Around me, my colleagues argued minutiae with all the passion of religious zealots. The current debate concerned wording within a subsection of the departmental self-study. The room was stifling, the topic poke-me-in-the-eye dull. We'd been in session for over two hours, and time was not flying.
I added spiral arms to the outermost of my concentric circles. Began filling spaces with dots. Four hundred billion stars in the galaxy. I wished I could put my chair into hyperdrive to any one of them.
Anthropology is a broad discipline, comprised of linked subspecialties. Physical. Cultural. Archaeological. Linguistic. Our department has the full quartet. Members of each group were feeling a need to have their say.
George Petrella is a linguist who researches myth as a narrative of individual and collective identity. Occasionally he says something I understand.
At the moment, Petrella was objecting to the wording "reducible to" four distinct fields. He was proposing substitution of the phrase "divisible into."
Cheresa Bickham, a Southwestern archaeologist, and Jennifer Roberts, a specialist in cross-cultural belief systems, were holding firm for "reducible to."
Tiring of my galactic pointillism, and not able to reduce or divide my ennui into any matters of interest, I switched to calligraphy.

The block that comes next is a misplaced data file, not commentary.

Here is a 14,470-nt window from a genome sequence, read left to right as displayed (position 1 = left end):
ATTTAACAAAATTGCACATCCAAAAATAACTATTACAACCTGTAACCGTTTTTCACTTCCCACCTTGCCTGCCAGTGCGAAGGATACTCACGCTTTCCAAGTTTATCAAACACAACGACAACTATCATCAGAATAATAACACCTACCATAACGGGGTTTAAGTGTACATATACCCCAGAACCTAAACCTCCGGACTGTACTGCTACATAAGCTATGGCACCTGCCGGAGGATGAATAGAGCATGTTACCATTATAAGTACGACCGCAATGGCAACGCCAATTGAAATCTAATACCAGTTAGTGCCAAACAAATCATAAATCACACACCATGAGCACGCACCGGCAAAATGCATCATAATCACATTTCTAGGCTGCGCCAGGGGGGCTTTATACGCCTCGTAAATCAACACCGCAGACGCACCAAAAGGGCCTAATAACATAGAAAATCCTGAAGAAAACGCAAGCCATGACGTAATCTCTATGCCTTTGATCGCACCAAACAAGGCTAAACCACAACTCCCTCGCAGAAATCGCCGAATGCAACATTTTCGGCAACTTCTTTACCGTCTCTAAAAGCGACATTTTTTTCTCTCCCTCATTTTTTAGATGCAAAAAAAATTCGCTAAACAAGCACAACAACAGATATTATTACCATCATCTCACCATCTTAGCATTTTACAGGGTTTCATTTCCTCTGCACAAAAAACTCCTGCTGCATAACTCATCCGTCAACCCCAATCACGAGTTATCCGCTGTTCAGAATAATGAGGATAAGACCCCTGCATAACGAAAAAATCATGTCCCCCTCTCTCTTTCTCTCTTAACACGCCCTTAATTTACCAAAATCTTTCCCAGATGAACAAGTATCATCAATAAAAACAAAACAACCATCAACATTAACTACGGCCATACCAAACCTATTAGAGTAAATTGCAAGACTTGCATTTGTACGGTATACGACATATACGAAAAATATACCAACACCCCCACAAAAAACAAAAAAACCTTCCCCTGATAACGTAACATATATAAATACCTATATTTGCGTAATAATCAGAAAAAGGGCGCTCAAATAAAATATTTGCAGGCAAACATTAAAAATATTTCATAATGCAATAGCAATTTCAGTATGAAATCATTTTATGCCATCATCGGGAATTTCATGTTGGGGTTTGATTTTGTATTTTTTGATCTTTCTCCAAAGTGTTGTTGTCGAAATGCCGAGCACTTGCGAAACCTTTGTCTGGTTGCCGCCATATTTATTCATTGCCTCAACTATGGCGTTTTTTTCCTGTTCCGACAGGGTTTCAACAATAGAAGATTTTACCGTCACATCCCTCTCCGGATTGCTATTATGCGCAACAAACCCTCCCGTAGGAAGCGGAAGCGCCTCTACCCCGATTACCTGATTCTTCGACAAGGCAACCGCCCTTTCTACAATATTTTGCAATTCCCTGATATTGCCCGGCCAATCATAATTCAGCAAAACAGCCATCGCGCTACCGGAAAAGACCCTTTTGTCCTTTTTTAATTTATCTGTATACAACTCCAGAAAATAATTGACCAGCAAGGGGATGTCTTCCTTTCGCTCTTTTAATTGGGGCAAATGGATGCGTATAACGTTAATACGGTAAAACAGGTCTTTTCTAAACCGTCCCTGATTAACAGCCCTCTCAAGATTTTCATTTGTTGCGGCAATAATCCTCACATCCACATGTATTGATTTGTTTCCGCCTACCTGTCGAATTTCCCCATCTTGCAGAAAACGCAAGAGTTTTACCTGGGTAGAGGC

Temperance. The trait of avoiding excess.
Double order, please. Side of restraint. Hold the ego.
The verbiage flowed on.
At 3:10 a vote was taken. "Divisible into" carried the day.
Evander Doe, department chair for over a decade, was presiding. Though roughly my age, Doe looks like someone out of a Grant Wood painting. Bald. Owlish wire-rims. Pachyderm ears.
Most who know Doe consider him dour. Not me. I've seen the man smile at least two or three times.
Having put "divisible into" behind him, Doe proceeded to the next burning issue. I halted my swirly lettering to listen.
Should the department's mission statement stress historical ties to the humanities and critical theory, or should it emphasize the emerging role of the natural sciences and empirical observation?
My aborted autobiography had been smack on. I would die of boredom before this meeting adjourned.
Sudden mental image. The infamous sensory deprivation experiments of the 1950s. I pictured volunteers wearing opaque goggles and padded hand muffs, lying on cots in white-noise chambers.
I listed their symptoms and compared them to my present state.
Anxiety. Depression. Antisocial behavior. Hallucination.
I crossed out the fourth item. Though stressed and irritable, I wasn't hallucinating. Yet. Not that I'd mind. A vivid vision would have provided diversion.
Don't get me wrong. I've not grown cynical about teaching. I love being a professor. I regret that my interaction with students seems more limited each year.
Why so little classroom time? Back to the subdiscipline thing.
Ever try to see just a doctor? Forget it. Cardiologist. Dermatologist. Endocrinologist. Gastroenterologist. It's a specialized world. My field is no different.
Anthropology: the study of the human organism. Physical anthropology: the study of the biology, variability, and evolution of the human organism. Osteology: the study of the bones of the human organism. Forensic anthropology: the study of the bones of the human organism for legal purposes.
Follow the diverging branches, and there I am. Though my training was in bioarchaeology, and I started my career excavating and analyzing ancient remains, I shifted into forensics years ago. Crossed to the dark side, my grad school buddies still tease. Drawn by fame and fortune. Yeah, right. Well, maybe some notoriety, but certainly no fortune.